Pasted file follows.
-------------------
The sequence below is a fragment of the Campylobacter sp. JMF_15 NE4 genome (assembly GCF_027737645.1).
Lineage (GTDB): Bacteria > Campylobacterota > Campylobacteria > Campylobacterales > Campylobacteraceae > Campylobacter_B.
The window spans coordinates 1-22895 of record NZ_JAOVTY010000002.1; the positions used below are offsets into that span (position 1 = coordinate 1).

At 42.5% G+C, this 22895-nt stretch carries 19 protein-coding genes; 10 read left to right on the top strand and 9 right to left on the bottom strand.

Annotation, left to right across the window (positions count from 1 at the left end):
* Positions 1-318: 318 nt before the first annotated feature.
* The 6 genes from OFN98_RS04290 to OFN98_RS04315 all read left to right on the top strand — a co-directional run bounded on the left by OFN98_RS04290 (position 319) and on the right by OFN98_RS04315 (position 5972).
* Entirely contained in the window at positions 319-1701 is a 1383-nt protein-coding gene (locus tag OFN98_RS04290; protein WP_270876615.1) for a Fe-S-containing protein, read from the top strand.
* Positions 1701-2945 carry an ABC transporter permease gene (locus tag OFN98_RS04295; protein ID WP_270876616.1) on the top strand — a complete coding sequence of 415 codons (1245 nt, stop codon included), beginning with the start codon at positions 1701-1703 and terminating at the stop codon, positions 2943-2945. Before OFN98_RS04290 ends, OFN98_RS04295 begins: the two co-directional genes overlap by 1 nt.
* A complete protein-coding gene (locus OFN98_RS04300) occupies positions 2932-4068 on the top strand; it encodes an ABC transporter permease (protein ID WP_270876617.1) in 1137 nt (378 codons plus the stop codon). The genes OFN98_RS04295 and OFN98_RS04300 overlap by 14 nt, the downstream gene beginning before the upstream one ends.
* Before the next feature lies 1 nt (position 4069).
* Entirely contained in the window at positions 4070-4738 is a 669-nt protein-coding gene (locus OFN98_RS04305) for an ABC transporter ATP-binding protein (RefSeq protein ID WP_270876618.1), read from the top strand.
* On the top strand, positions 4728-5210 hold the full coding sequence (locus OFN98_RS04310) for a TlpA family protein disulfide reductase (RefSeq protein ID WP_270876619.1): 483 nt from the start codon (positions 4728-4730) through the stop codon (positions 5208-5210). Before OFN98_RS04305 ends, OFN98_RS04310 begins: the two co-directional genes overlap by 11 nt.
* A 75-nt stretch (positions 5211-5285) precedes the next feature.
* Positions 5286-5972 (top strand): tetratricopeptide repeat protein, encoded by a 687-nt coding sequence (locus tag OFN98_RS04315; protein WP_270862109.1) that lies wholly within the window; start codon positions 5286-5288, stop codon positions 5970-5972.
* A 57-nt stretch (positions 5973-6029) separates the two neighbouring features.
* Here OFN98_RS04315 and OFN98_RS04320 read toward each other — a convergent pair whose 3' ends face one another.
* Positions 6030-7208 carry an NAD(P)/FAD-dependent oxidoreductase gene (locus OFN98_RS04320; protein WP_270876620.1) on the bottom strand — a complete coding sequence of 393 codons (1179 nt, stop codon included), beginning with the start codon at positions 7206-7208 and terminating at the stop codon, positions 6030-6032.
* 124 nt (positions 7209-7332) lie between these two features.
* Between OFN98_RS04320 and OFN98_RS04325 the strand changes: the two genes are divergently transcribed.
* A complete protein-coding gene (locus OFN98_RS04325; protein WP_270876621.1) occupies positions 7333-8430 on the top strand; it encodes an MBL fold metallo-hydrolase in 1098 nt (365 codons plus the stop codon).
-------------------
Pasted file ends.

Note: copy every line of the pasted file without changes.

The sequence below is a fragment of the Campylobacter sp. JMF_15 NE4 genome (assembly GCF_027737645.1).
Lineage (GTDB): Bacteria > Campylobacterota > Campylobacteria > Campylobacterales > Campylobacteraceae > Campylobacter_B.
The window spans coordinates 1-22895 of record NZ_JAOVTY010000002.1; the positions used below are offsets into that span (position 1 = coordinate 1).

At 42.5% G+C, this 22895-nt stretch carries 19 protein-coding genes; 10 read left to right on the top strand and 9 right to left on the bottom strand.

Annotation, left to right across the window (positions count from 1 at the left end):
* Positions 1-318: 318 nt before the first annotated feature.
* The 6 genes from OFN98_RS04290 to OFN98_RS04315 all read left to right on the top strand — a co-directional run bounded on the left by OFN98_RS04290 (position 319) and on the right by OFN98_RS04315 (position 5972).
* Entirely contained in the window at positions 319-1701 is a 1383-nt protein-coding gene (locus tag OFN98_RS04290; protein WP_270876615.1) for a Fe-S-containing protein, read from the top strand.
* Positions 1701-2945 carry an ABC transporter permease gene (locus tag OFN98_RS04295; protein ID WP_270876616.1) on the top strand — a complete coding sequence of 415 codons (1245 nt, stop codon included), beginning with the start codon at positions 1701-1703 and terminating at the stop codon, positions 2943-2945. Before OFN98_RS04290 ends, OFN98_RS04295 begins: the two co-directional genes overlap by 1 nt.
* A complete protein-coding gene (locus OFN98_RS04300) occupies positions 2932-4068 on the top strand; it encodes an ABC transporter permease (protein ID WP_270876617.1) in 1137 nt (378 codons plus the stop codon). The genes OFN98_RS04295 and OFN98_RS04300 overlap by 14 nt, the downstream gene beginning before the upstream one ends.
* Before the next feature lies 1 nt (position 4069).
* Entirely contained in the window at positions 4070-4738 is a 669-nt protein-coding gene (locus OFN98_RS04305) for an ABC transporter ATP-binding protein (RefSeq protein ID WP_270876618.1), read from the top strand.
* On the top strand, positions 4728-5210 hold the full coding sequence (locus OFN98_RS04310) for a TlpA family protein disulfide reductase (RefSeq protein ID WP_270876619.1): 483 nt from the start codon (positions 4728-4730) through the stop codon (positions 5208-5210). Before OFN98_RS04305 ends, OFN98_RS04310 begins: the two co-directional genes overlap by 11 nt.
* A 75-nt stretch (positions 5211-5285) precedes the next feature.
* Positions 5286-5972 (top strand): tetratricopeptide repeat protein, encoded by a 687-nt coding sequence (locus tag OFN98_RS04315; protein WP_270862109.1) that lies wholly within the window; start codon positions 5286-5288, stop codon positions 5970-5972.
* A 57-nt stretch (positions 5973-6029) separates the two neighbouring features.
* Here OFN98_RS04315 and OFN98_RS04320 read toward each other — a convergent pair whose 3' ends face one another.
* Positions 6030-7208 carry an NAD(P)/FAD-dependent oxidoreductase gene (locus OFN98_RS04320; protein WP_270876620.1) on the bottom strand — a complete coding sequence of 393 codons (1179 nt, stop codon included), beginning with the start codon at positions 7206-7208 and terminating at the stop codon, positions 6030-6032.
* 124 nt (positions 7209-7332) lie between these two features.
* Between OFN98_RS04320 and OFN98_RS04325 the strand changes: the two genes are divergently transcribed.
* A complete protein-coding gene (locus OFN98_RS04325; protein WP_270876621.1) occupies positions 7333-8430 on the top strand; it encodes an MBL fold metallo-hydrolase in 1098 nt (365 codons plus the stop codon).